In the education sector, the following colleges have not submitted accounts: University College Cork; Dublin City University; Dublin Institute of Technology, although that body is in a wind-down situation; the State Examinations Commission; Letterkenny Institute of Technology; St. Angela's College in Sligo; St. Patrick's College of Education, which is a residual account following amalgamation; and the Church of Ireland College of Education, also a residual account and in wind-down mode. Some of the universities will make the fair point that they have external auditors and have to go through that process before it comes to the Comptroller and Auditor General. They will say they have a double audit and I acknowledge that but the accounts are several months late.
The accounts in the HSE fund are: the private patients accounts of €72 million; the National Treatment Purchase Fund; the Pre-Hospital Emergency Care Council; the hepatitis C insurance scheme; and two accounts with minor activity, namely, the long-stay repayment scheme special account and the long-stay repayment scheme donation account. Finally, there are three State bodies which had not submitted accounts by the end of April, namely, the Legal Aid Board, Irish Water Safety and the Discovery Programme - Centre for Archaeology and Innovation. We will write to the Accounting Officer in the Department of Finance and the relevant Government Departments and directly to the chairmen and chief executives of the organisations in question. I thank the Comptroller and Auditor General for keeping on top of this. If nothing else, we will make sure there is corporate governance at board and Accounting Officer level in all these organisations. We are nearly there.
No. 2156 is from the Minister of State at the Department on Education and Skills with responsibility for training, skills, innovation and research and development, Deputy John Halligan, dated 18 April advising the committee of the recent launch of Ireland's national intellectual property protocol 2019 - a framework for a successful research, commercialisation and accompanying research guide. I welcome the development, which will have a bearing on the commercialisation of all forms of intellectual property and I am pleased that there is a requirement for State research funding organisations and a State innovation funding agency to apply the policy and framework in the national intellectual property protocol, consistent across all programmes of funding. The committee will continue to monitor this topic closely, especially in relation to the third level institutions. We will note and publish this.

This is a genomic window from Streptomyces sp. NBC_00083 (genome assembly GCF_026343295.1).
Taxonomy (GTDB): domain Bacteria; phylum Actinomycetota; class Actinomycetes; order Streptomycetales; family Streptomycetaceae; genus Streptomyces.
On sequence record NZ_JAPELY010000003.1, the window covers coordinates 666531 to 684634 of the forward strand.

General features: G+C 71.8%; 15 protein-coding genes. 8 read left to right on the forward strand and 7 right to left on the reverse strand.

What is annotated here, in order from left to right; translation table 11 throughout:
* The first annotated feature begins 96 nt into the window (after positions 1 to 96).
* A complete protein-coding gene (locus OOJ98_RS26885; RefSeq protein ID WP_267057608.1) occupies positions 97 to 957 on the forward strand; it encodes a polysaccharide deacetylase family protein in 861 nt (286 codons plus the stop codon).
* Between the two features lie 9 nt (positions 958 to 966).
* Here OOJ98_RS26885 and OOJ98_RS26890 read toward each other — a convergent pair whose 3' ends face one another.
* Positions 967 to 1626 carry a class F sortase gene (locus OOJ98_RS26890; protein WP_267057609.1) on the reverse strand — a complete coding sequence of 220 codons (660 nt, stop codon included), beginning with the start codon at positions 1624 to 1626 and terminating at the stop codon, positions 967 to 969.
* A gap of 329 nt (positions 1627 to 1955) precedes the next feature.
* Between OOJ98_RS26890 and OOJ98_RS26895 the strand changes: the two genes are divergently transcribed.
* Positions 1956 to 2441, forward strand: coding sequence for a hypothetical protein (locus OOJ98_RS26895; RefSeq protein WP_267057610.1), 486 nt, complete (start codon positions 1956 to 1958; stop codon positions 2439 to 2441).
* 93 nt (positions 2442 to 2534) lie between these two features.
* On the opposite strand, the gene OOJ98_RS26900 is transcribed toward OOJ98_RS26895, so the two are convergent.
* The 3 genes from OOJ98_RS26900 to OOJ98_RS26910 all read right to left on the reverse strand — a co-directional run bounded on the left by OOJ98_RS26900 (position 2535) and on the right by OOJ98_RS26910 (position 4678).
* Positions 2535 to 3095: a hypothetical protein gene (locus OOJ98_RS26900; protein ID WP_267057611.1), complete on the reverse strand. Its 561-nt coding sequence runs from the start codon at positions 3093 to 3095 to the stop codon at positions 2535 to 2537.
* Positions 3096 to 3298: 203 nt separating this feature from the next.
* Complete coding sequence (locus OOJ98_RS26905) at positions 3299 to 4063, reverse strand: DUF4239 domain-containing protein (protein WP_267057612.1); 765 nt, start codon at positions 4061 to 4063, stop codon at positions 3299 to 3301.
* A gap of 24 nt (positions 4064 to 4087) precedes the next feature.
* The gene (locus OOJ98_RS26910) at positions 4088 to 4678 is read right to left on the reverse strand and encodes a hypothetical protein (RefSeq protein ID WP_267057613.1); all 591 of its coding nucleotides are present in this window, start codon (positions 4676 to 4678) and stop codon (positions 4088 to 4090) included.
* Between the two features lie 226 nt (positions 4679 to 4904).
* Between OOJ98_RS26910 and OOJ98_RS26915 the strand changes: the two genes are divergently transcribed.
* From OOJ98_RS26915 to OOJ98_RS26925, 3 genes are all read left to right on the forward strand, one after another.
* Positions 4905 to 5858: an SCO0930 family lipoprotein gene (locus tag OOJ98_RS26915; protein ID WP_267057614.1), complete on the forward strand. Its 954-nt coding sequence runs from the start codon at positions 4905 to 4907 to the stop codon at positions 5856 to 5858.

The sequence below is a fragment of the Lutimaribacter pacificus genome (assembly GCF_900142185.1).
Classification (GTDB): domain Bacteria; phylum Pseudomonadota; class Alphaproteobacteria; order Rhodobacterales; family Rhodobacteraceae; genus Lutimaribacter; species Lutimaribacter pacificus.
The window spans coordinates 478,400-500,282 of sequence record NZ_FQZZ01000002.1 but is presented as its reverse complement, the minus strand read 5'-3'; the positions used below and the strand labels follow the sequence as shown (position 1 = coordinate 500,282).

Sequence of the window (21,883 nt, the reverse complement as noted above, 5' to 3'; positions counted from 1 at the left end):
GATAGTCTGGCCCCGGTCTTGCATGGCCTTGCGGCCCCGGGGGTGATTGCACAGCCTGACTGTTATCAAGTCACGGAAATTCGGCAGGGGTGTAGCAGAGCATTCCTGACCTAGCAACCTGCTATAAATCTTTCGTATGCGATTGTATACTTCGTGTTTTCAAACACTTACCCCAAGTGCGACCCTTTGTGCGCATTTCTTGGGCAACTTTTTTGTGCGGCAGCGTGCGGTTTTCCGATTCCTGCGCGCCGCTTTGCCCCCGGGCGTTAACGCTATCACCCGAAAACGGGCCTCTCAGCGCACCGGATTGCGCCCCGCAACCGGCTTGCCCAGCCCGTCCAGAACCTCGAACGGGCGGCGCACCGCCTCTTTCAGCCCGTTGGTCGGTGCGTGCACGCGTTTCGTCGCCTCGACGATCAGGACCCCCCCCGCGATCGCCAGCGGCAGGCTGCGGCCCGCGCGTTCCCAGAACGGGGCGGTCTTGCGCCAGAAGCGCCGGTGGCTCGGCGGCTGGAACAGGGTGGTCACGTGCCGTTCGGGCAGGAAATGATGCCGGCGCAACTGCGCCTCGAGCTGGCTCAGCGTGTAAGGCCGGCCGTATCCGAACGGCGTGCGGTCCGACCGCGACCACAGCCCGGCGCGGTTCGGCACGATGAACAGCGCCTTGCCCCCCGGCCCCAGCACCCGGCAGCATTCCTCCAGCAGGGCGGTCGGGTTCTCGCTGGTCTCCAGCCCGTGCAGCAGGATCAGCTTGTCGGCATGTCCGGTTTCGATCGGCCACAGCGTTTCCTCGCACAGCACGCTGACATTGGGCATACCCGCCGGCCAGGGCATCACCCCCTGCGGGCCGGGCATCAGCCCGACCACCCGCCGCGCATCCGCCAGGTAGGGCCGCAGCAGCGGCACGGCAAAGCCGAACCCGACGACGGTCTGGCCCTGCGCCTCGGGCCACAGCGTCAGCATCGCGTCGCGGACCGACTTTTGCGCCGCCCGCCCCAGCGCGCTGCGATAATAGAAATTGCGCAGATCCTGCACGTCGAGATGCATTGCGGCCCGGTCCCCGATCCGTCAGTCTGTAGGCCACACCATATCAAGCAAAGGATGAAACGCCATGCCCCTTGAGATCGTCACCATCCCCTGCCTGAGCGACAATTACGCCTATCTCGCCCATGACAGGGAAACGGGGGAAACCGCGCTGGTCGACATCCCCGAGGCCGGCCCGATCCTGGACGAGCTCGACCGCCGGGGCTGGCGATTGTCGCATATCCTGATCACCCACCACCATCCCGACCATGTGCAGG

The next item is No. 2157 from John McKeown, Secretary General, Department of Employment Affairs and Social Protection, dated 9 May, providing information requested on foot of an inquiry regarding the use of precedential test cases by the Social Welfare Appeals Office to determine issues in respect of employment, self employment or bogus self employment. We will note and publish this and forward the response to the correspondents who raised the issue. No. 2158 is also from John McKeown, Secretary General, Department of Employment Affairs and Social Protection, dated 10 May, providing further information regarding the JobPath programme in response to our queries. The Department is currently reviewing its contract of public employment services with a view to continuing to provide resource services to those who need support. We will note and publish this.